By Elaine Liner
By Jim Schutze
By Rachel Watts
By Lauren Drewes Daniels
By Anna Merlan
By Lee Escobedo
For 27 years now, the reputation of playwright-actor Christopher Durang has grown but not necessarily evolved, if that makes sense. Certainly, his best-known plays are produced by small professional and adventurous community theaters all over the country (he can probably afford a house in the Hamptons on the residuals from Sister Mary Ignatius Explains It All For You alone), and he's able to have these same scripts world-premiered at places like Lincoln Center Theatre and the American Repertory Theatre.
But when you review the canon of mostly one-acts that Durang has generated over the last quarter of a century, you can see that his fans appreciate him for the same reason his detractors cry foul. You pretty much always know what a Christopher Durang comedy is going to be about before you see it, or can at least guess what the major threads woven through it will be. From The Marriage of Bette and Boo to Sex and Longing to his atypical, monologue-driven Laughing Wild, we are served characters who cannot communicate beyond a one-track mission to get their compulsive needs met right now; who have come to define themselves almost exclusively by their neuroses; who have been tied into knots by a religious (usually Roman Catholic) upbringing; and who, for the most part, can't seem to choose which brand of loneliness they desire -- the single life spent daydreaming of absurd romantic bliss, or the coupled life stuck in a disastrous relationship.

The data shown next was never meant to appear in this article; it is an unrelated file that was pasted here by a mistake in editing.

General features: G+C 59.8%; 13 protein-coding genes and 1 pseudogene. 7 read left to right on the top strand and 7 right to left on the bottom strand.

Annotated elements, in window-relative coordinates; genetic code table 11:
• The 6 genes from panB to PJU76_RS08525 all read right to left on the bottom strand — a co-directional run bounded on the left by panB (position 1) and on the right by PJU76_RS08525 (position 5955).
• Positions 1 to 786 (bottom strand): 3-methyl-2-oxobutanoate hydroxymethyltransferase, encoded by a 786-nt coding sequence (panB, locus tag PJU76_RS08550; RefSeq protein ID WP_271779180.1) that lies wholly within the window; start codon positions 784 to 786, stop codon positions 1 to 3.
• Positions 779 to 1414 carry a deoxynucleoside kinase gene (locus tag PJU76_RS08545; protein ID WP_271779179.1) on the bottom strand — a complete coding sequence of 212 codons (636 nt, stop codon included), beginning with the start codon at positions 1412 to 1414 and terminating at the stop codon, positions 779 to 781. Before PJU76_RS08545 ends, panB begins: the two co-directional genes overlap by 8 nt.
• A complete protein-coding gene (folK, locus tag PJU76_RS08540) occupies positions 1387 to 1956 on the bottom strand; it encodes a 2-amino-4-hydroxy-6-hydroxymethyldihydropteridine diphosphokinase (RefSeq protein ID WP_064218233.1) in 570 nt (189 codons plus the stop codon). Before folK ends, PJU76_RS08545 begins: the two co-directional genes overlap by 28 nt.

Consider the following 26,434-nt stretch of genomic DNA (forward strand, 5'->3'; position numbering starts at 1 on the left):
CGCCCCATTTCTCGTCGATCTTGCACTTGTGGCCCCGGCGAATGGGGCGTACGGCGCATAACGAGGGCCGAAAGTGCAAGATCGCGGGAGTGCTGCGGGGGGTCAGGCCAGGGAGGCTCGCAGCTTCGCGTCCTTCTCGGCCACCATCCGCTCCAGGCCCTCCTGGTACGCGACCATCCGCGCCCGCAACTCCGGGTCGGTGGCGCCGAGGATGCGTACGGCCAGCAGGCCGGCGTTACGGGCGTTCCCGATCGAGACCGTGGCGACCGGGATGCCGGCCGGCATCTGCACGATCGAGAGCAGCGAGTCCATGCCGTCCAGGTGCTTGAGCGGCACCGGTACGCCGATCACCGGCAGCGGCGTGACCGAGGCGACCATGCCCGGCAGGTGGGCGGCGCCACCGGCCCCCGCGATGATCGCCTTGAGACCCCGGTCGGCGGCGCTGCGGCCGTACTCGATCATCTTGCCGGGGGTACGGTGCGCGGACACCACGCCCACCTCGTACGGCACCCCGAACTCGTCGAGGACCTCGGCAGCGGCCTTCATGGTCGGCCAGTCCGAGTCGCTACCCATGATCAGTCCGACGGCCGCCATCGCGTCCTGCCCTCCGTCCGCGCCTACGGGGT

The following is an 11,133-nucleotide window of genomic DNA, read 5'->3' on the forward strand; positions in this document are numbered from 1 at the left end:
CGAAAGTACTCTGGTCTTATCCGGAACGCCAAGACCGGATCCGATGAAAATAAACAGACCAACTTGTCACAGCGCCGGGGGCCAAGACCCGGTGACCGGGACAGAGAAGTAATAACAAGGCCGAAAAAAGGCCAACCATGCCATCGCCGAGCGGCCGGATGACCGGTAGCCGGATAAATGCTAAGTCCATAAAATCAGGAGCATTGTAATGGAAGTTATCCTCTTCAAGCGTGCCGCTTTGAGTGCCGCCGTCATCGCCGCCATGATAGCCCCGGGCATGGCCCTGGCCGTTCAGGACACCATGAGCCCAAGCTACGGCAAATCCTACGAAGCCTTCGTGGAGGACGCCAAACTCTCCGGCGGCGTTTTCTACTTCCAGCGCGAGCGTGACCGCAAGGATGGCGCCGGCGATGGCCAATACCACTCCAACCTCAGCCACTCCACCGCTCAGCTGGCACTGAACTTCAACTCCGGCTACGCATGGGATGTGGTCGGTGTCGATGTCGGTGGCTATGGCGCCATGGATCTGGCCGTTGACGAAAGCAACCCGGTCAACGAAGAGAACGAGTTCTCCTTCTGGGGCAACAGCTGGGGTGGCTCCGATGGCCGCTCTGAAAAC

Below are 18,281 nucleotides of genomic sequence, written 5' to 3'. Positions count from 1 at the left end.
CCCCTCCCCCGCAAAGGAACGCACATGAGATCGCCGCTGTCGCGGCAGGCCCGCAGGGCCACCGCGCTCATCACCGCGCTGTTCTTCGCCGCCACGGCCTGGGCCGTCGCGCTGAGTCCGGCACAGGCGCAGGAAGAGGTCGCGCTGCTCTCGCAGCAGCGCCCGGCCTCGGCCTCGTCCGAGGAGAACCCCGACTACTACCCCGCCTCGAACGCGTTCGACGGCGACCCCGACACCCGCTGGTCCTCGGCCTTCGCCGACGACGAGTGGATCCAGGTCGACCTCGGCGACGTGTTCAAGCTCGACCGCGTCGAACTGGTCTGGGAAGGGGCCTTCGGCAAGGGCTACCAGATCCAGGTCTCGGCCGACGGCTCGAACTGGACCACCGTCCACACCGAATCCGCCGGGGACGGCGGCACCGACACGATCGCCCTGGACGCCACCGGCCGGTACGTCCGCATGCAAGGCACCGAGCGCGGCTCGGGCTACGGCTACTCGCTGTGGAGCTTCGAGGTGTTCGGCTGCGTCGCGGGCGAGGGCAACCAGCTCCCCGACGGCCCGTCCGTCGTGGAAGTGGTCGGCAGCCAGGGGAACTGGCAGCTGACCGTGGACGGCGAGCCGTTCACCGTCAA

There seems to be little room for maneuver by Durang's grown-ups between these last two extremes; their spiritual and emotional imprisonment is preordained, which can lead Durang's more uncharitable critics to suggest -- especially in light of the playwright's painfully honest interviews about his angry mother and alcoholic father -- that he's been paddling circles so long in the same duck pond of dysfunction, all the water's drained out.
You can't help but feel you ought to spray your own shoes down after watching Beyond Therapy, perhaps Christopher Durang's most famous two-act play given a revival by Theatre Three for the opening of its '99-'00 season. The sludgy current of undigested dysfunctionalism practically demands the vendors sell rain rubbers in the lobby during intermission. But in this case, I skew the blame less toward the playwright's archetypal script about the paranoid, fractious courtship between two adult professionals and more toward director Thurman Moss, who has encouraged his actors to pump their characters' already bizarre behavior full of distractingly broad, self-conscious energy. The result is pasty lumps of choleric one-liners folded into the acidic broth of the script, which works better consumed in little sips rather than being poured, steaming, into the ticketbuyer's lap. You'll laugh here and there, but those moments take you by surprise, and they feel like reprieves, merciful pauses for unexpectedly subtle observations.
Peruse essays by and interviews with Christopher Durang, and he often prefaces discussions of his plays with caveats like "If done right..." and "...assuming you have the right balance." He rarely elaborates, but my guess would be that Durang's hairpin turns around the same relationships in one play -- the same pair of lovers can seem at once hopeful, pathetic, damaged, and cleansingly honest in their connection -- require the actors to follow the curve signs in the script and not let themselves get intoxicated by the speedy swerves.
Theatre Three's Beyond Therapy is too full of giddiness to communicate Durang's fatalistic sense of humor. There's nary a whiff of the authentic fear and sadness that make Durang's best plays a catharsis for individuals who can't wash the childhood voices of condemnation out of their adult ears. The results are a defanged approximation of an American farceur whose incisors have, granted, already begun to wear down from gnawing the same bone almost since birth.